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Addink, Dick and Hilda (Kiel)

ADDINK, KIEL

Posted By: Kaleigh De Vries (email)
Date: 5/21/2020 at 12:33:44

Dick Addink was born December 10, 1918 on a farm near Sioux Center. He was the first son born to John and Jennie "Jane" (Lammers) Addink, who already had five daughters.

Hilda Kiel was born August 31, 1918, on a farm between Maurice and Orange City. She was the second child and first daughter born to John and Maria (Huisman) Kiel.

Dick and Hilda are of Dutch ancestry. Both of their grandfathers, Hendrik Addink and Steffen Kiel, were born in the Netherlands.

As a boy, Dick attended a country school, graduating from the eighth grade in 1932. When he was one month old the family moved to another farm near Sioux Center where he lived until married in 1940. In addition to helping on the family farm, at the age of twelve he started helping his father with his corn shelling business in the summer. At the age of fifteen he went out alone with the corn sheller. In 1939, at the age of twenty, he took over his father's corn shelling business and continued in the same business until he retired in 1981. At the time of his retirement, he had shelled 21,789,647 bushels of corn. During this time he also raised some chickens (1947-1962), ran a camper rental business (1964-1975), and sold Perkins and Curry seed corn (1975-1980).

When Hilda was three her family moved to a farm on Highway 10 four miles west of Orange City. She lived there until she married in 1940. She attended a country school, graduating from the eighth grade in 1932. After that, she helped at home. There was plenty to do with a family of eleven children. Also, her grandfather, Steffen Kiel, lived with the family until his death in 1945. At the age of seventeen, Hilda started working as a domestic helper for other families in the community. She did this until she married at the age of twenty-two. From that time until 1976 she was at home raising a family of nine children. In 1976 she went to work part-time as a cook at Dordt College, where she worked until 1984. Following this she and Dick spent more time traveling and visiting their children, who by this time were living in various parts of the United States.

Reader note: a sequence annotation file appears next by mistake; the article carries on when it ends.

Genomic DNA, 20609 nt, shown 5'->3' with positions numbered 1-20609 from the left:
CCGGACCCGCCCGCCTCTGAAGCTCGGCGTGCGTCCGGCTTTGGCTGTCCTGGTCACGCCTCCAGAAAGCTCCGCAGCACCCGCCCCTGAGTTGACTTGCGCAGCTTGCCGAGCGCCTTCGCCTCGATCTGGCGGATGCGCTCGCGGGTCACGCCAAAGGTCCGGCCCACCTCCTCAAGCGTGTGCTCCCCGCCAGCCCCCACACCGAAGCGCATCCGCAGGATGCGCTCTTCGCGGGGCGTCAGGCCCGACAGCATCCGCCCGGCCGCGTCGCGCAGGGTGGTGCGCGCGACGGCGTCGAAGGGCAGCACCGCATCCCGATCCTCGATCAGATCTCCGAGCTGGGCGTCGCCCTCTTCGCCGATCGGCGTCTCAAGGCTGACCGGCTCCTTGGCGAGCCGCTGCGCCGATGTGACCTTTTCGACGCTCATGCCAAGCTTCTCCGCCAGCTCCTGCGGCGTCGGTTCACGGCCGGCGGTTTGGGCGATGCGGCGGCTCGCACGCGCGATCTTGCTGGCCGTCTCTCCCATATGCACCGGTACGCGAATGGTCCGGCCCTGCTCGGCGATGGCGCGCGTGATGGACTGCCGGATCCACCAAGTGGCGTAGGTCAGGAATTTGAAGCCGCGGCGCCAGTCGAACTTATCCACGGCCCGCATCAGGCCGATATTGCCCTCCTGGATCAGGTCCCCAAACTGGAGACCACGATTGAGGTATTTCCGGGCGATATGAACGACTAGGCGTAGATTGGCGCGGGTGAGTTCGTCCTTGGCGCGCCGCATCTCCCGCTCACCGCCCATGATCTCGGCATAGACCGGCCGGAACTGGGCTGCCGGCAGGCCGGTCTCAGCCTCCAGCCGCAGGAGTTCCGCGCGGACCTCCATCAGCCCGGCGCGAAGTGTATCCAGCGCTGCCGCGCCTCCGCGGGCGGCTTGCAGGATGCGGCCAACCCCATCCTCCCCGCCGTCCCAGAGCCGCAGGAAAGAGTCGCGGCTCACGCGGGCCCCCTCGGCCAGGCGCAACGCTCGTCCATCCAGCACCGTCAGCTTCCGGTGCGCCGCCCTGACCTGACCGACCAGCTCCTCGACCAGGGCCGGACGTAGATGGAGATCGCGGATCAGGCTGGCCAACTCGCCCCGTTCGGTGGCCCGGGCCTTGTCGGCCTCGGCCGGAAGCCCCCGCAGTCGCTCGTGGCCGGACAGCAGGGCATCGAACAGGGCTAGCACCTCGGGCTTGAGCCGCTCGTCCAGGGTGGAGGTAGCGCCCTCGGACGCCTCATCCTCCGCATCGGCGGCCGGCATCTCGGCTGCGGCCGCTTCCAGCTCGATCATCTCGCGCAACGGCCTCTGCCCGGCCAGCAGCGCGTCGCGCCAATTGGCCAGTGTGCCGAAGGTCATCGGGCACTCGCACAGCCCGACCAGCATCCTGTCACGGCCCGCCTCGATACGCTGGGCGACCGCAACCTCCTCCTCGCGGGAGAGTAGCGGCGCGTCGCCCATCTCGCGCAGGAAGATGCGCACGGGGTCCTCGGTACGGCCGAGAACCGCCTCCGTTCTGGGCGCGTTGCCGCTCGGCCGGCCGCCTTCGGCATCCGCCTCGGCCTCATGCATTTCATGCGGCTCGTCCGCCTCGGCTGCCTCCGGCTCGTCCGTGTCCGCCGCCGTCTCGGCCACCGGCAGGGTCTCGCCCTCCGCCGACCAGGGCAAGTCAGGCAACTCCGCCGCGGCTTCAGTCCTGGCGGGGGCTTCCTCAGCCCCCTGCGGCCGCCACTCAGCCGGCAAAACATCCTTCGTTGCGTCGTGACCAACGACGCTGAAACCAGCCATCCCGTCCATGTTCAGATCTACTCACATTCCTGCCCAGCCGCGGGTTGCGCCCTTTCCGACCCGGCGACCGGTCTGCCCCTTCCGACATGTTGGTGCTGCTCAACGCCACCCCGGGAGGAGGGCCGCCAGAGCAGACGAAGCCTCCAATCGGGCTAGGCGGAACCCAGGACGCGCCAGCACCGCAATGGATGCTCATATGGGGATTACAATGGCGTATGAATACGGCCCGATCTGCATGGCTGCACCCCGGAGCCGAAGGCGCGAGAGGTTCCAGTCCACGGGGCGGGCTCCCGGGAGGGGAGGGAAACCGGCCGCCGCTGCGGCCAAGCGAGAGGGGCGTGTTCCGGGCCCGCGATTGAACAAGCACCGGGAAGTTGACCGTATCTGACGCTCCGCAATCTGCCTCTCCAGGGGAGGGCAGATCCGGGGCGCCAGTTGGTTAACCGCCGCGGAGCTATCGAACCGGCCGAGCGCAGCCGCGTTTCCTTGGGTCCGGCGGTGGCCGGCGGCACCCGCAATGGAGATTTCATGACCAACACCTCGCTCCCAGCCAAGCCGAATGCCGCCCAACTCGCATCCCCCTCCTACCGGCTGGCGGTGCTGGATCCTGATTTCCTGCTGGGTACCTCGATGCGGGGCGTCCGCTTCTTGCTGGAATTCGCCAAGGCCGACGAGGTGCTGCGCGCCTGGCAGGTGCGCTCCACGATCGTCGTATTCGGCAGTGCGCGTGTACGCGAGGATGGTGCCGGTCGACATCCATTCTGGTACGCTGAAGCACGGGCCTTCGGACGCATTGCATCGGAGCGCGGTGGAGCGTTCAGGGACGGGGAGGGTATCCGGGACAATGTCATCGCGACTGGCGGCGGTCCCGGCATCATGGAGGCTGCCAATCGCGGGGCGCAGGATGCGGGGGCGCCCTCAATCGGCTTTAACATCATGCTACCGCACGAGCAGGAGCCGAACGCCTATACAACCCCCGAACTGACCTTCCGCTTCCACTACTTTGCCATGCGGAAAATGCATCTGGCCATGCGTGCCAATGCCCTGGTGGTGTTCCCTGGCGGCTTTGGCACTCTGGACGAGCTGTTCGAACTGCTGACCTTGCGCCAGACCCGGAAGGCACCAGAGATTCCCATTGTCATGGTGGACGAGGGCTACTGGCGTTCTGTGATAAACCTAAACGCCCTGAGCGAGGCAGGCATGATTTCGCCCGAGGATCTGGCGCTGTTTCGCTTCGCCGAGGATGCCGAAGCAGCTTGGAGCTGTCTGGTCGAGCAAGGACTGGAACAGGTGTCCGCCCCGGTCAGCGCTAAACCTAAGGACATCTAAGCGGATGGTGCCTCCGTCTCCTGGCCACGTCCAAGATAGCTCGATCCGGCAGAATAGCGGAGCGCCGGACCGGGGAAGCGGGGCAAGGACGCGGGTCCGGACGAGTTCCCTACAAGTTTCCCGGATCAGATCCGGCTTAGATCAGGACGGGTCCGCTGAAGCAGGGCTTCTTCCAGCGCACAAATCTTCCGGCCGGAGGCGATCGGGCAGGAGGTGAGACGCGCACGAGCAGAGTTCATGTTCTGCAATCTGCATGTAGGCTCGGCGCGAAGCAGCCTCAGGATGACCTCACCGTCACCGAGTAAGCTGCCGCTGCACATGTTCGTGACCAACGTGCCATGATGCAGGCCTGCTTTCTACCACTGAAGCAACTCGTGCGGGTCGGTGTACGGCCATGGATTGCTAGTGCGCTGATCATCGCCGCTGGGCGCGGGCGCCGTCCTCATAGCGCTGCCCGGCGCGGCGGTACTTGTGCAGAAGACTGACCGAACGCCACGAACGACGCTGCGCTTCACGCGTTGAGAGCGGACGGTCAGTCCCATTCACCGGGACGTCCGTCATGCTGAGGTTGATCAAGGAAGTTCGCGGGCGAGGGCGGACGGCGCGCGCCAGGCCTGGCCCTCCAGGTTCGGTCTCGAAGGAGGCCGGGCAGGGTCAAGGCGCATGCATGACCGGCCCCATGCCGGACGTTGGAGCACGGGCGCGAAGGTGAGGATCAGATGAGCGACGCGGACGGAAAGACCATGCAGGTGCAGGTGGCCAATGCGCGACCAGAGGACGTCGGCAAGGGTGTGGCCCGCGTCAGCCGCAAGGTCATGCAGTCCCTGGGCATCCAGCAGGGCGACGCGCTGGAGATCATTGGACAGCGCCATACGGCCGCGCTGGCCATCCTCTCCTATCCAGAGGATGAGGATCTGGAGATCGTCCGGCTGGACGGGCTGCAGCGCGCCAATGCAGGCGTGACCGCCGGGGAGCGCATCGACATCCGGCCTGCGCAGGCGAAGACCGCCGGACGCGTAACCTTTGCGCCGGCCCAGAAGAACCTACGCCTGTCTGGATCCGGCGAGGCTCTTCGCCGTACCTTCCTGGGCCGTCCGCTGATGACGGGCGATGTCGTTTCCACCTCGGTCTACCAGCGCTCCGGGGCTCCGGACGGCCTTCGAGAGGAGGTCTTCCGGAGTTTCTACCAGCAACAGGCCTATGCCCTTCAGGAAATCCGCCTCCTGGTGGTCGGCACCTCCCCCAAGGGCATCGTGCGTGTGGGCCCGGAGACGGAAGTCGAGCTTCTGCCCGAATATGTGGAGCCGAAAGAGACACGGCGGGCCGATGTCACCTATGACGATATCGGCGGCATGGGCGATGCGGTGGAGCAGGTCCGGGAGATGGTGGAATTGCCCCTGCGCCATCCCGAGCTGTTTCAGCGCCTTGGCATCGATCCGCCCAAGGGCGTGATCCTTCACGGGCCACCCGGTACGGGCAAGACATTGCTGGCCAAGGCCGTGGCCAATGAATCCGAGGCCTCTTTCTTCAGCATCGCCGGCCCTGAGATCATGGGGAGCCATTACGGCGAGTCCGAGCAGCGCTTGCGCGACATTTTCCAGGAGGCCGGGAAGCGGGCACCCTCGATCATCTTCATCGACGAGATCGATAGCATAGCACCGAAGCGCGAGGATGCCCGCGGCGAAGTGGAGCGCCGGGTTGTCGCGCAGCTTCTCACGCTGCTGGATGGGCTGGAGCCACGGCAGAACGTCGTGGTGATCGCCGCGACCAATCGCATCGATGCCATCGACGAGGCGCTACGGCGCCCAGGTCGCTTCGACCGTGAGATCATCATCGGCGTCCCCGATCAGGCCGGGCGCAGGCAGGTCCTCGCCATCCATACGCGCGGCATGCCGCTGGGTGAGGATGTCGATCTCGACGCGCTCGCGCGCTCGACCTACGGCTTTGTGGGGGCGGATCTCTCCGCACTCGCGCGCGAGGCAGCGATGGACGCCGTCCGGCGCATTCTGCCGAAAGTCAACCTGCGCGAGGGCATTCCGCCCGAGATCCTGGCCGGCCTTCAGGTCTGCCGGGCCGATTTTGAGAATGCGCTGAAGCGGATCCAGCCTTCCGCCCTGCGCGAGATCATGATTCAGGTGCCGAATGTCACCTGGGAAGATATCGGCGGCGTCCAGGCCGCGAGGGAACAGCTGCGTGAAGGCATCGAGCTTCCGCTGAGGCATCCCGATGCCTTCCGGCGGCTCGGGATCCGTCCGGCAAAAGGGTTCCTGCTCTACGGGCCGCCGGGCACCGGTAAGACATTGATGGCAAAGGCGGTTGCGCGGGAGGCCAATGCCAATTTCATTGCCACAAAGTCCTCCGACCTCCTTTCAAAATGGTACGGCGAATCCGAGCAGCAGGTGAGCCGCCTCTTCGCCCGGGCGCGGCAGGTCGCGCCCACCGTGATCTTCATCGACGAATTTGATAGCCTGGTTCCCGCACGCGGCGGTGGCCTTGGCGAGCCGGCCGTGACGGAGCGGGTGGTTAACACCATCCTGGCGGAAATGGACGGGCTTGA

Dick and Hilda were married on September 12, 1940. Their first home was on an acreage one mile west of Sioux Center. Their first child, John, was born there on September 9, 1941. In December, 1941 the family moved back to the farm place where Dick had grown up, living in their own separate house which they had built. Their second child, Marilyn, was born there on July 18, 1943. In 1947, the family moved into Sioux Center to a house at 319 First Avenue, SW, where Dick's grandfather (Dirk Lammers) had lived until his death in 1944. Dick and HIlda purchased the house in December of 1944, and after renting it out for a couple years, they moved into it themselves in March, 1947. The remaining seven of their children were born while they lived here, and this place continues to be their home today. The appearance of the place has changed considerably. THge house was remodeled twice - in 1950 and again in 1974. In addition, the original garage was enlarged and three other garages and sheller sheds were built as Dick's business and the family grew.

The seven children born during this time were Harriet born April 26, 1947; Duane born February 3, 1949; Larry Dean born September 13, 1950; Kenneth Leroy born August 26, 1952; Eugene born April 10, 1954; Alma Joy born August 24, 1956 and Betty Jo born August 14, 1964. One son, Calvin Jay born August 17, 1955, died September 11, 1955. He was born with an enlarged heart and lived only twenty-five days.

Since Dick retired from corn shelling in 1981, he has worked part-time for Sioux Automation, making pick ups and deliveries locally, and to other states, traveling as far as Alaska. In addition, Dick and Hilda have traveled frequently - on vacations and to visit their children. They have been to all fifty states, plus Canada, Mexico, the Netherlands, and Germany. Many of the family trips over the years were fishing trips since Dick loves to fish.

At present their children are in seven different states. John and Mary (Bloemendaal) and their two children, Dirk and Maria, live in Bukler, Kansas. Marilyn and William Moore live in White Plains, New York. Harriet and M. James Martinus live in Alsip, Illinois with their six children, Jacquelyn, Karen, Rachelle, Jill, Richard and James. Duane and Kathleen (Lyon) live in Jenison, Michigan with their four children, Helene, Scott, Tina and Sara. Larry and Sharidee (Veltkamp) live in Belgrade, Montana with their five children, James, Cynthia, Nathan, Mikelle and Timothy Jon. Kenneth and Barbara (Ribbens) live in Sioux Center with their four sons, Joseph, Jeremy, David and Benjamin. Eugene and Betty (Vander Schaaf) live in Rapid City, South Dakota with their two daughters, Abby and Gina. Alma and James De Vries live in Grand Rapids, Michigan with their children Michelle and Michael. Betty Jo lives in Sioux Center.

by Dick Addink

A People with Convictions: A History of Sioux Center, Iowa 1870-1991
As written at time of publication - 1991


 

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